Graduation Year


Document Type




Degree Name

Doctor of Philosophy (Ph.D.)

Degree Granting Department

Geography, Environment and Planning

Major Professor

Joni Downs (Firat), Ph.D.

Committee Member

Steven Reader, Ph.D.

Committee Member

Lori Collins, Ph.D.

Committee Member

Somayeh Dodge, Ph.D.


twitter, health, influenza, hierarchical clustering, time geography


The spread of infectious diseases can be described in terms of three interrelated components: interaction, movement, and scale. Transmission between individuals requires some form of interaction, which is dependent on the pathogen, to occur. Diseases spread through the movement of their hosts; they spread across many spatial scales from local neighborhoods to countries, or temporal scales from days to years, or periodic intervals. Prior research into the spread of disease have examined diffusion processes retrospectively at regional or country levels, or developed differential equation or simulation models of the dynamics of disease transmission. While some of the more recent models incorporate all three components, they are limited in the way they understand where interactions occur. The focus has been on home or work, including contact with family or coworkers. The models reflect a lack of knowledge about how transmissions are made at specific locations in time, so-called nodes of transmission. That is, how individuals’ intersections in time and space function in disease transmission.

This project sought to use the three factors of interaction, movement, and scale to better understand the spread of disease in terms of the place of interaction called the node of transmission. The overarching objective of this research was: how can nodes of transmission be identified through individual activity spaces incorporating the three factors of infectious disease spread: interaction, movement, and scale?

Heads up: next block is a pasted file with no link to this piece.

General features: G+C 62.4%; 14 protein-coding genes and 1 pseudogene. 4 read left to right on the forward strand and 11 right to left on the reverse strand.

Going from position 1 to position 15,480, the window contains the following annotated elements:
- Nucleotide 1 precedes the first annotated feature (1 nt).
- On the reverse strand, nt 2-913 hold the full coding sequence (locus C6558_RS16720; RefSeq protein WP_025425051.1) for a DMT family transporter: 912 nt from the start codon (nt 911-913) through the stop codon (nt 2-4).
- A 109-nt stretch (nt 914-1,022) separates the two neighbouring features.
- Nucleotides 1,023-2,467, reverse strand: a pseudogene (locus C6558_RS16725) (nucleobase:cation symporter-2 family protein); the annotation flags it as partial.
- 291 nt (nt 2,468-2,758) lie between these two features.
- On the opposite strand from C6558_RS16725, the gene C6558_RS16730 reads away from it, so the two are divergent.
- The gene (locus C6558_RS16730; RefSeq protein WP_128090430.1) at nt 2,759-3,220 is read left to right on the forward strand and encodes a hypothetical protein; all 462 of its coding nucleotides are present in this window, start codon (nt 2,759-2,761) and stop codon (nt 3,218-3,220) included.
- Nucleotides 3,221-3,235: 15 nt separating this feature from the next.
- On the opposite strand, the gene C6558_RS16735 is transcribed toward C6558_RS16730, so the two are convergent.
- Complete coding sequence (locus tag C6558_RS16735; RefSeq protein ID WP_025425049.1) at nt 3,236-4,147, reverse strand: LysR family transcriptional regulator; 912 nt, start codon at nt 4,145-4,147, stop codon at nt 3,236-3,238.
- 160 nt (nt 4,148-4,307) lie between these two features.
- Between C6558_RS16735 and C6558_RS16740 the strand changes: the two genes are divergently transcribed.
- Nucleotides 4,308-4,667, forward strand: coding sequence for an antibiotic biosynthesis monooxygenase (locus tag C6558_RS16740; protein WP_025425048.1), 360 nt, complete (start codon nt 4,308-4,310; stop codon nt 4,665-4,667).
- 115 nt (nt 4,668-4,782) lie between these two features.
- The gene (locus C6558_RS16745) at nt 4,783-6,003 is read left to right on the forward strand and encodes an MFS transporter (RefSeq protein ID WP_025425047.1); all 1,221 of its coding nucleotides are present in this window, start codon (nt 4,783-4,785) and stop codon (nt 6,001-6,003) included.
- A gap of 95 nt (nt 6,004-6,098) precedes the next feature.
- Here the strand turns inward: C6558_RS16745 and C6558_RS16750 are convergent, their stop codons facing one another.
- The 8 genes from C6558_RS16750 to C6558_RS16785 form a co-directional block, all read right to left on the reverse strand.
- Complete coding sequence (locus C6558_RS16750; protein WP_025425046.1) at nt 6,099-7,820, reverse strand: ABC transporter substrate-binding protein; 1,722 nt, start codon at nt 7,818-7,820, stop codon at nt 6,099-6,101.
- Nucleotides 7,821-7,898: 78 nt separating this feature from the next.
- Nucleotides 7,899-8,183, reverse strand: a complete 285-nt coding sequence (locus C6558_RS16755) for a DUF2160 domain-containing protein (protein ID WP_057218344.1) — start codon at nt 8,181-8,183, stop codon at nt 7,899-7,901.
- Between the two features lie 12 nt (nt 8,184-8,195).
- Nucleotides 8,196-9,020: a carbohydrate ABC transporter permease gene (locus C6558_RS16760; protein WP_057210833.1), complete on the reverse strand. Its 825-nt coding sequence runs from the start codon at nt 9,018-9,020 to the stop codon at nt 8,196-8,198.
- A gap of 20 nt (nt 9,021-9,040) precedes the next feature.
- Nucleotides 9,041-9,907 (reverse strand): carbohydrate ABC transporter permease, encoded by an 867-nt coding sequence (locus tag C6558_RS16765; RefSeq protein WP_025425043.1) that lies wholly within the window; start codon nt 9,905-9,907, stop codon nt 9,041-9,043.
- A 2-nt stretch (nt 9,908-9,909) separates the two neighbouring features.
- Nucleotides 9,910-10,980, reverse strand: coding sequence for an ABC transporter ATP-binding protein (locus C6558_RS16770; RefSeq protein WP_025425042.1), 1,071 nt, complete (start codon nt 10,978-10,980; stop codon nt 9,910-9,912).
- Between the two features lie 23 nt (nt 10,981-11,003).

This objective fed into three main sub-objectives: defining nodes of transmission, developing an appropriate methodology to identifying nodes of transmission, and applying it using geotagged social media data from Twitter. To develop an appropriate framework, this research relied on time geography, and traditional disease. This particularly relied on the idea of bundling to create the nodes, and a nesting effect that integrated scale.

The data source used to identify nodes of transmission was collected from Twitter for the Los Angeles County, USA, area from October 2015 to February 2016. Automated text classification was used to identify messages where users self-reported an influenza-like-illness. Different groupings were created that combined both the syndrome and the symptoms of influenza, and applied to the automated classification. The use of Twitter for small-area health analysis was evaluated along with different text classification methodologies.

A space-time hierarchical clustering technique was adapted to be applied towards the twitter data in both identifying nodes of transmission and identifying spatiotemporal contact networks. This clustering data was applied to the classified Twitter data to look at where interaction between the classified users were occurring. This pointed to six nodes that were typically densely populated areas that saw the merging of large groups of people in Los Angeles (e.g. Disneyland and Hollywood Boulevard).The movement of these individuals were also examined by using a edit distance to compare their visits to different clusters and nodes.